of Birmingham died Oct. 15. A U.S. Army veteran of World War II, he established Nall Animal Hospital in Homewood and practiced veterinary medicine for more than 50 years. He served as the veterinarian for the Birmingham Zoo for more than 20 years. Alton Scott Little ’44

of Auburn died Feb. 3. A U.S. Army veteran of World War II, he taught in Auburn University’s


Pony tales It was the day of professional football’s Big Show, and behind the scenes everyone began suiting up. Indianapolis Colts quarterback Peyton Manning and former Auburn University defensive back Jerraud Powers ’09 strapped on helmets. Trey Mock ’04 pulled on a 40-pound acrylic-fur horse’s head. Mock performed in his second Super Bowl in January as the Colts’ mascot, a horse named “Blue,” and he owes it all to Aubie. Sauntering into an Auburn freshman orientation session during the summer of 2001, Mock was just another new student about to traverse the collegiate gauntlet. Then he saw a guy in a big orange Tiger suit. It was love at first stripe. “I don’t know any other college that has a mascot like Aubie,” says Mock, who now works full time as the Colts’ mascot-program coordinator. “I had never seen another mascot do what he did.” The next day, Mock signed up to compete for a position as a “friend of Aubie,” otherwise known as the person in the suit. After losing out, he tried out again and subsequently filled the cat’s paws during 2003-04, helping Aubie win a national collegiate mascot championship. A year before graduating, Mock left Auburn for a chance to help another former Aubie, Trey Humphries ’96, fill the claws of Atlanta Falcons mascot Freddie Falcon. The experience led to a job opportunity in the Indianapolis Colts’ community-relations marketing office, where Mock saw a chance to create a mascot for the young team. Blue was born. As Blue, Mock does more than gallop about the field: His calendar boasts 350 appearances a year. Assignments range from firing up fans to visiting children at hospitals across the state of Indiana. “Basically, this is the best life I could have chosen,” he says. “I get paid to be a big kid every day.” Mock met his wife, Ali, a kindergarten teacher and former Colts cheerleader, on a world tour of American military bases. At the couple’s 2008 wedding, both Aubie and Blue served as ring bearers. To see Mock, aka Blue, in action, check out and click on the “FanZone” tab.—Andrew Sims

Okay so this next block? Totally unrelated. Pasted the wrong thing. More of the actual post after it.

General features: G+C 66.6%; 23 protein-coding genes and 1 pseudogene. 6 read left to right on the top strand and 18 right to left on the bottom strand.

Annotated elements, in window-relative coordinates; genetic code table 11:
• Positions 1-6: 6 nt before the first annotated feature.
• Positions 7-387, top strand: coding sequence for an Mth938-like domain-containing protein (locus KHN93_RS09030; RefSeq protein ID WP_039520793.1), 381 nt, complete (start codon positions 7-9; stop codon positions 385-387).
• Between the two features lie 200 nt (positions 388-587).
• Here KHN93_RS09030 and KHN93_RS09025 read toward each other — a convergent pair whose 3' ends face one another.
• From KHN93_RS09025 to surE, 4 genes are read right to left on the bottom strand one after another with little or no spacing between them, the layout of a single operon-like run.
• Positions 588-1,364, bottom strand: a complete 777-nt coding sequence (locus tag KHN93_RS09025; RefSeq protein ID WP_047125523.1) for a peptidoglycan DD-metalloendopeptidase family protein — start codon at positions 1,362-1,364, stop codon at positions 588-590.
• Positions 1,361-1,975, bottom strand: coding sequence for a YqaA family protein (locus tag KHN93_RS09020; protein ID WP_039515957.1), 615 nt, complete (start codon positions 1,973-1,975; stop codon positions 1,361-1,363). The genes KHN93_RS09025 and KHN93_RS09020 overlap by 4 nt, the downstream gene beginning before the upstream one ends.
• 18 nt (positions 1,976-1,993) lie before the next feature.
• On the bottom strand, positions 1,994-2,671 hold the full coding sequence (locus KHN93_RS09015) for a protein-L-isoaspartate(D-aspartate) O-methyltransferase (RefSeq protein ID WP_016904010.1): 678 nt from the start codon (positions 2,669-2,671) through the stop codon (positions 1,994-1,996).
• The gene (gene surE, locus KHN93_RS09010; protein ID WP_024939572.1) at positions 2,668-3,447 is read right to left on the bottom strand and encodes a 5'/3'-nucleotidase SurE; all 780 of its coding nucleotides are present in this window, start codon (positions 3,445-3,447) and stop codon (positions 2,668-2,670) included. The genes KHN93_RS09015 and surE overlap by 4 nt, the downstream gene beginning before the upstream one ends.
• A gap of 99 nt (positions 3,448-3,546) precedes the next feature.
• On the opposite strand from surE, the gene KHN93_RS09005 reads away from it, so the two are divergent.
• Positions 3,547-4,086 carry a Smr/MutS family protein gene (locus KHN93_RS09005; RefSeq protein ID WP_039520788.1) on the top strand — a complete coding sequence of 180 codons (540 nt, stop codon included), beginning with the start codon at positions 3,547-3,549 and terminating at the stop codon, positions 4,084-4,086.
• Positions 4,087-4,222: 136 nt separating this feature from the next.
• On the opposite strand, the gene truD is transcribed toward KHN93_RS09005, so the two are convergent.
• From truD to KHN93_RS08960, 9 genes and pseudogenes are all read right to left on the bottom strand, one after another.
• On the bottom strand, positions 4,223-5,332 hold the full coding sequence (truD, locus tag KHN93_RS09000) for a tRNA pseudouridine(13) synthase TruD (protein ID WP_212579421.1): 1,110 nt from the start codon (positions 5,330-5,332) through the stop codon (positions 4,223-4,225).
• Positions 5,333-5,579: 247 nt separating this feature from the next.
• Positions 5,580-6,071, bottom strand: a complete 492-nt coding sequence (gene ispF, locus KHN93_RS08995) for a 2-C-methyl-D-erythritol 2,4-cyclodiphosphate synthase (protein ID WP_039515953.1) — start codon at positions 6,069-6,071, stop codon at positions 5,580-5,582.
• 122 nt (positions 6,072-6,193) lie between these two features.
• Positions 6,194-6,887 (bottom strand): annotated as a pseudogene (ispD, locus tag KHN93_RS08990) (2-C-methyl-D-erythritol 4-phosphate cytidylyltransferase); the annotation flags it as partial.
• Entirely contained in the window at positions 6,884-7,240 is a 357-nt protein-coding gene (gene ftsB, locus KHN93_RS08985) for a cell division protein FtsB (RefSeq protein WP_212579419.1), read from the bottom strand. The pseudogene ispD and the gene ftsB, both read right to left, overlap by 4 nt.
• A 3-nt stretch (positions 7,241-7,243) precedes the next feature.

a u a l u m . o r g Auburn Magazine




In Memoriam Samuel Ginn College of Engineering for 35 years. He also served as an Auburn campus planner and engineer, and was instrumental in establishing the AU chapter of the Society of Professional Engineers.

Dixon L. McCormack ’47 of Jasper, Ga., died

Feb. 21. A World War II veteran, he retired as district sales manager from Republic Steel in Atlanta after more than 30 years of service. He was a member of the Georgia Mountains Auburn Club.

Richard Hardin Johnson ’45 of Atlanta died


Flying in friendly skies When terrorists launched their Sept. 11 attack on the United States nearly a decade ago, Gail Linkins ’76 was already a veteran special agent with the U.S. Secret Service, having accompanied then-vice president George H.W. Bush around the world and investigated financial crimes, among other duties. After that terrible day, Linkins was named one of the first eight federal security directors for the newly formed Transportation Security Administration, which later became a unit of the U.S. Department of Homeland Security. “When terrorists attacked our country on Sept. 11, 2001, America was changed forever,” she says. “I wanted to be a part of the response.” Linkins is now responsible for safety at commercial airports in Montgomery, Dothan and Mobile, plus general aviation in Alabama’s middle and southern judicial districts. “My goal is to ensure nothing happens on my watch,” she says. “I am very serious about my work, and I try to be forward-thinking. No one has the right to make others live in fear of their safety.” The TSA is responsible for overseeing security personnel at 450 U.S. airports, including baggage and passenger screeners, air marshals, and security specialists and inspectors. Linkins says she knew law enforcement would be her career during her junior year at Auburn University, when a special agent with the federal Bureau of Alcohol, Tobacco and Firearms visited one of her classes. “I am one of the fortunate people who chose a profession when I was very young that is still the profession I would select if I were choosing today,” she says. “I enjoy the challenge. Much like my career in the Secret Service, we must be one step ahead of our adversaries, and we must do it right every single time. Success, in part, is contingent upon how well you prepare.”— Grace Henderson